6 Reasons Why You Should Invest In Property

Thoughts on Straits Times Article Is Monetary Policy Enough to Fight Inflation In Singapore?

Beating Inflation With Savvy Investments and Prudent Spending

Investment Ideas In Relation to Property Cooling Measures

Comments on Straits Times Article CPFIS Funds lose 4.06% in Q2

Property Cooling Measures Jan 2013

Additional Stamp Duty For Singapore Properties


10 thoughts on “White Paper on Population What It Means For Investments

  • February 1, 2013 at 10:45 AM

    Hi Calvin,
    Thanks for the useful writeup, many are at a loss what to buy and invest in today’s market, reits prices have been chased sky high and any stock that pay a decent dividend are all richly valued.
    I notice you did not mention IHH under your healthcare stock examples. They are the “big brother” in the healthcare sector in singapore and Malaysia, why don’t you like them?

    • February 2, 2013 at 12:58 PM

      Hi Mich, those are just examples. It’s not meant to say which is better. IHH should benefit as well, however valuations are also not compelling at this point.

    • February 4, 2013 at 6:19 PM

      Hi Mich,

      You said: “Reits prices have been chased sky high and any stocks that pay a decent dividend are all richly valued.”

      Not so!

      See some of the examples below:

      Ascott REIT
      Average yearly dividend for the last 3 years is $0.0848
      Adjusted High on 2nd July 07 was $2.13 per share.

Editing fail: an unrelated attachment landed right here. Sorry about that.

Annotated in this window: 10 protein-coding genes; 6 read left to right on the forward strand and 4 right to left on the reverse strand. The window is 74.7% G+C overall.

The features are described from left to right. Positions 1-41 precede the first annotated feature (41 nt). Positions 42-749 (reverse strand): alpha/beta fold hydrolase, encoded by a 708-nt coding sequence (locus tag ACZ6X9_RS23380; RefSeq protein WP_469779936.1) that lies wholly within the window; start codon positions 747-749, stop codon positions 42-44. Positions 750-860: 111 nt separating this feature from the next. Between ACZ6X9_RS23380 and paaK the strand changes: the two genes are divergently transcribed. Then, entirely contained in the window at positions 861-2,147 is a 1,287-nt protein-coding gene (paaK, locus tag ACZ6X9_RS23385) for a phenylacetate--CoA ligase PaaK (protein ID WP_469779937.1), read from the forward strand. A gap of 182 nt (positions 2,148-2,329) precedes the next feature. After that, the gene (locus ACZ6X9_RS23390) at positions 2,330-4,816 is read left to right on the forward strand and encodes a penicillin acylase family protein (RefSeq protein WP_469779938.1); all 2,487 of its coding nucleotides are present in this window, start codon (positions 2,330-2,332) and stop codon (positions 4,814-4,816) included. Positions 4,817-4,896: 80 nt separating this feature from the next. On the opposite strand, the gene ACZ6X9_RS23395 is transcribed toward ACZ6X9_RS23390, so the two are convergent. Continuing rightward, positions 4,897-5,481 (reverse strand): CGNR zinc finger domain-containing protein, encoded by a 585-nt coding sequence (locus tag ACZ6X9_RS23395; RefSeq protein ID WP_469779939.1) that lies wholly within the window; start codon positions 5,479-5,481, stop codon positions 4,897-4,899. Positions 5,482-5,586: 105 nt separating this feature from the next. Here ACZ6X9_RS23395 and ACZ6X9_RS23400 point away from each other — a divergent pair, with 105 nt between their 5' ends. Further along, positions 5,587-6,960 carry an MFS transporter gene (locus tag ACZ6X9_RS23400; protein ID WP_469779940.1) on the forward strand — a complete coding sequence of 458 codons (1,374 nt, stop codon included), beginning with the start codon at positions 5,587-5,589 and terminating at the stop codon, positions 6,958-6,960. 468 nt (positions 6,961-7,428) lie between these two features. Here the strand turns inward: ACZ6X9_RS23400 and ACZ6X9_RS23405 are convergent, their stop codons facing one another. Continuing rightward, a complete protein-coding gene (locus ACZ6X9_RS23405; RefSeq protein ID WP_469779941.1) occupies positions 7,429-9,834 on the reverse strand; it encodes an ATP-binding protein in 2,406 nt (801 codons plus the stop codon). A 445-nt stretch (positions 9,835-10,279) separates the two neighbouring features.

Today it trades @ $1.35
      Take $0.0848/$1.35 = 6.3% PA

      Capital Commercial Trust
      Average yearly dividend for the last 3 years is $0.078
      Adjusted High on 21st June 07 was $2.413 per share.
      Today it trades @ $1.64
      Take $0.078/$1.64 = 4.8% PA

      Frasers Commercial Trust
      Average yearly dividend for the last 3 years is $0.0624
      Adjusted High on 15th May 07 was $3.853 per share.
      Today it trades @ $1.34
      Take $0.0624/$1.34 = 4.7% PA

      Global Investment
      Average yearly dividend for the last 3 years is $0.013
      Adjusted High on 7th June 07 was $1.161 per share.
      Today it trades @ $0.18
      Take $0.013/$0.18 = 7.2% PA

      Keppel REIT
      Average yearly dividend for the last 3 years is $0.0676
      Adjusted High on 12th Mar 07 was $2.701 per share.
      Today it trades @ $1.38
      Take $0.0676/$1.38 = 4.9% PA

      Lippo Malls
      Average yearly dividend for the last 3 years is $0.0359
      Adjusted High on 29th Nov 07 was $0.591 per share.
      Today it trades @ $0.525
      Take $0.0359/$0.525 =6.8% PA

      The above are only some examples, there are many more.

      04.02.13 E&OE

      • February 6, 2013 at 12:41 PM

        Hi Winston, the REITs you have chosen as examples have higher yields than the rest, but for good reason.

        Ascott – Hospitality is considered cyclical as it is based on tourism

        CapitaComm, FrasersComm, Keppel is considered cyclical as they are office REITs.

        LippoMalls is due to the fact that it is all Indonesian assets which have currency and political risks.

        To take it from historical perspective –
        Average Keppel yield for past 5 years is around 6.0%, so 4.9% is below the average

        Average CapComm yield for past 5 years is around 5.2%, so 4.8% is also slightly below the average.

        The other REITs are quite similar in that most are trading below average yields.